Two of the biggest mistakes you can make when trying to start writing is
But the truth is both of these are going to get you into trouble.
And ultimately, setting you up to fail.
All you really need is an hour a week.
First of all, you've got a life, right? You've got kids, a spouse, a full-time job or business you've gotta run, bills to pay, and friends you love to see and who keep you sane.
But writing every day is not practical. I was told when I was a new mom to squeeze writing in every day where I can—5 minutes here, 9 minutes there. Whatever I could get.
It never happened.
I'll be honest, you're probably better off spending those 5 to 10 minutes catching up on laundry. (Or trying to take a nap.)
About the only people I know who have time to write every day are full-time professional writers. Who are men.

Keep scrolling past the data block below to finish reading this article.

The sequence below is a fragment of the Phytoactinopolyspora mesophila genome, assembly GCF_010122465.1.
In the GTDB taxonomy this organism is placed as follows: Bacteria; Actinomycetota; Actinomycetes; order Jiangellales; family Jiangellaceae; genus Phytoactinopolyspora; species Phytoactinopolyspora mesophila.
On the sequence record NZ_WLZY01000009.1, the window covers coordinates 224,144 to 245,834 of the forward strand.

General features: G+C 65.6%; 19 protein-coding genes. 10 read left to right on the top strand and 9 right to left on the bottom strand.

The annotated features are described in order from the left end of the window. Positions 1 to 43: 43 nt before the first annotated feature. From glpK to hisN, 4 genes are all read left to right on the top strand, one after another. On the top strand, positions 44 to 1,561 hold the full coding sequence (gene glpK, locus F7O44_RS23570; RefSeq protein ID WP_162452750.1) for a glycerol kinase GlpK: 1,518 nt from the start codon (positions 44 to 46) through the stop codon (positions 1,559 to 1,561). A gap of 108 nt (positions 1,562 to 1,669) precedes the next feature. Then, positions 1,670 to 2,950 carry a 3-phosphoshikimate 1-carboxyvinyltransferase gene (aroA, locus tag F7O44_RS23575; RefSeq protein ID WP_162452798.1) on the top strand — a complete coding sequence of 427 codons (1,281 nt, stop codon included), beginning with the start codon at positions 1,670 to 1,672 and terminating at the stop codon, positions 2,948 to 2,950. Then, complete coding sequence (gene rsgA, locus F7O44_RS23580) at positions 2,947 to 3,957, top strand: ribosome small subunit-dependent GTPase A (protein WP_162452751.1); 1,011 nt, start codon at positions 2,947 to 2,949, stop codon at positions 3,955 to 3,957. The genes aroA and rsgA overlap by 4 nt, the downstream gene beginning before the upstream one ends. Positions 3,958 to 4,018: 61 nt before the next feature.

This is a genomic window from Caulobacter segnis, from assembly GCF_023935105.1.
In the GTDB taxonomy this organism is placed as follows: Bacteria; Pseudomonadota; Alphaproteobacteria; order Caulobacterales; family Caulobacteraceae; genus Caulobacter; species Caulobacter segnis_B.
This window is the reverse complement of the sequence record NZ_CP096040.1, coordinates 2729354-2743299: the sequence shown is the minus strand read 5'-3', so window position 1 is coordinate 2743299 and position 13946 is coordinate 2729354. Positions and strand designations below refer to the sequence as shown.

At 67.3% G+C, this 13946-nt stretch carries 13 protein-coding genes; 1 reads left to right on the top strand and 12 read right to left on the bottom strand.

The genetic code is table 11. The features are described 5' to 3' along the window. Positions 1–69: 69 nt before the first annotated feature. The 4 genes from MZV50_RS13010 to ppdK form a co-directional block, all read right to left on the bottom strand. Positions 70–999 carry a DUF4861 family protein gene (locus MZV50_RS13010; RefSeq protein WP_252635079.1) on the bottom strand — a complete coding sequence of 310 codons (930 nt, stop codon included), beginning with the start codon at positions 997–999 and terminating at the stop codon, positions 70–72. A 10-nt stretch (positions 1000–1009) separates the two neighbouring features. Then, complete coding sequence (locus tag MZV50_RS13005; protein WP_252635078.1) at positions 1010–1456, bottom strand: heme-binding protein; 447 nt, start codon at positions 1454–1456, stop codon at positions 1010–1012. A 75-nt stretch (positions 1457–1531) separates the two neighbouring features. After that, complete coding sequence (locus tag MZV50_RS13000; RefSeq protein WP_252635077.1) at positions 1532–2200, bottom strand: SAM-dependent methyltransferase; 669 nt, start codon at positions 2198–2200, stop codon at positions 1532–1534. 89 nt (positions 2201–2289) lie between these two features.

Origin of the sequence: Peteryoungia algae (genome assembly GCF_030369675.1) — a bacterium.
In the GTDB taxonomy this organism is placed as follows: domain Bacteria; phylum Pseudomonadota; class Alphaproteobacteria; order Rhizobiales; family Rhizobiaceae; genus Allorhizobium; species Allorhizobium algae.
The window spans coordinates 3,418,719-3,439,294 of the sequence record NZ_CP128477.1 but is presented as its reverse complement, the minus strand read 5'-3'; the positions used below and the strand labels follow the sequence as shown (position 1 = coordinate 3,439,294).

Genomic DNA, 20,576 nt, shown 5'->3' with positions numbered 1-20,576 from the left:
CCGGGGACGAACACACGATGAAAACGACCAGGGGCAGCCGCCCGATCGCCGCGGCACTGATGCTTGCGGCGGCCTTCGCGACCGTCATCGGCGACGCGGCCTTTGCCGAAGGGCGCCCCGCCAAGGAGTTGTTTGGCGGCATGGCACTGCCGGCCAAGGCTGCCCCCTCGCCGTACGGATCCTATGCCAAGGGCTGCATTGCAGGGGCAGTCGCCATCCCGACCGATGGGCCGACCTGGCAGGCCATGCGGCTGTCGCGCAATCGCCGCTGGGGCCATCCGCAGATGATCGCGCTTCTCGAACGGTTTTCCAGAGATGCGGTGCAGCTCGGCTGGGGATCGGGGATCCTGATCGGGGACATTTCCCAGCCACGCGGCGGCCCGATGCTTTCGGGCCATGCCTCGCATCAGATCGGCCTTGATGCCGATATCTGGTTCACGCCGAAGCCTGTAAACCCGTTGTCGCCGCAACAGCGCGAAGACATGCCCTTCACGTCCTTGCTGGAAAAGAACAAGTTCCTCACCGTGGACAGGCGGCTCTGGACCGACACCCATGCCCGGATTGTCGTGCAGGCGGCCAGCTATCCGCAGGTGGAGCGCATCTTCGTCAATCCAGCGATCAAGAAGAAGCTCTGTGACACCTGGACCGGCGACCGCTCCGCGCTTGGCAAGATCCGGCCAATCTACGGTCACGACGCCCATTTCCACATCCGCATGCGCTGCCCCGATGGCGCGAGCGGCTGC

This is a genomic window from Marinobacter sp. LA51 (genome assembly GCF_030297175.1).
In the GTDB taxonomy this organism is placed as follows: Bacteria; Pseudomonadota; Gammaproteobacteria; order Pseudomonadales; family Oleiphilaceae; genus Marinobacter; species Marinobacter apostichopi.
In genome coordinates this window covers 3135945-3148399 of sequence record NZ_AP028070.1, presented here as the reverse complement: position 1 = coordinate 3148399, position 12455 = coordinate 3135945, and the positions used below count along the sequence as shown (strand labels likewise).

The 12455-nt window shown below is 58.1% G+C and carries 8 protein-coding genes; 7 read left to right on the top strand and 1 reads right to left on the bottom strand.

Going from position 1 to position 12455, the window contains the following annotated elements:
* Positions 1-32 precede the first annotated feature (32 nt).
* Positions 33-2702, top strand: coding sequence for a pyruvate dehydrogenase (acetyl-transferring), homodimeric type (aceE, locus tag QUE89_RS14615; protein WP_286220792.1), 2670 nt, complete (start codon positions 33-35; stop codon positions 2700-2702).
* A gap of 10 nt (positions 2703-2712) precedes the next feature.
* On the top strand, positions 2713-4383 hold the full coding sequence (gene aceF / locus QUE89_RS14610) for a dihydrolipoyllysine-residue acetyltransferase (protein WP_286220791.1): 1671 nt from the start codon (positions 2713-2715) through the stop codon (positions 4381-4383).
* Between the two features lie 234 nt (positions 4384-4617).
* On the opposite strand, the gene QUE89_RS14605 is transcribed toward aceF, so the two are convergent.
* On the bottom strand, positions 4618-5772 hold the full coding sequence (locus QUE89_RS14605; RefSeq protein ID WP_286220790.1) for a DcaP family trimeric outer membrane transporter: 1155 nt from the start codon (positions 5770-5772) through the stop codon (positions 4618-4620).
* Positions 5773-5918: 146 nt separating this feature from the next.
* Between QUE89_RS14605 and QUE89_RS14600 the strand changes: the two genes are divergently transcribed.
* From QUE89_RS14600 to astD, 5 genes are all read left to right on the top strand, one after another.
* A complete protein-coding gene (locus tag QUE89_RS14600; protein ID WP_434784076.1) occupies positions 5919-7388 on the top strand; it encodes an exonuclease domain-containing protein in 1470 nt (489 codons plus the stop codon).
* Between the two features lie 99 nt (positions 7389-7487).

Now, the second part of this obstacle to writing is the dream we have to go off for a period of time to sleep, rejuvenate, be alone, and write.
Again, I love ya for thinking this way. But it's still a crutch. You still need to make time in your everyday life to write, for two reasons:
Thinking you need a miraculous weekend of writing might actually have the opposite and adverse results. For one, you haven't had enough regular practice to know how and what to write while you're gone. You could end up writing nothing or something "terrible" and come back more frustrated than before. Also, locking yourself away actually comes later in the writing process.
However, I will say this: For whatever reason (whether it is innate or cultural), women are binge writers. Therefore, we have to find a happy medium between writing every day and deserting our family. (Because, let's be honest, would you really come back? Just kidding.)
Here's the secret I use to make time to write—all while having a 2-year-old son, a husband, and a business of my own.
And it all comes down to 25 minutes of writing.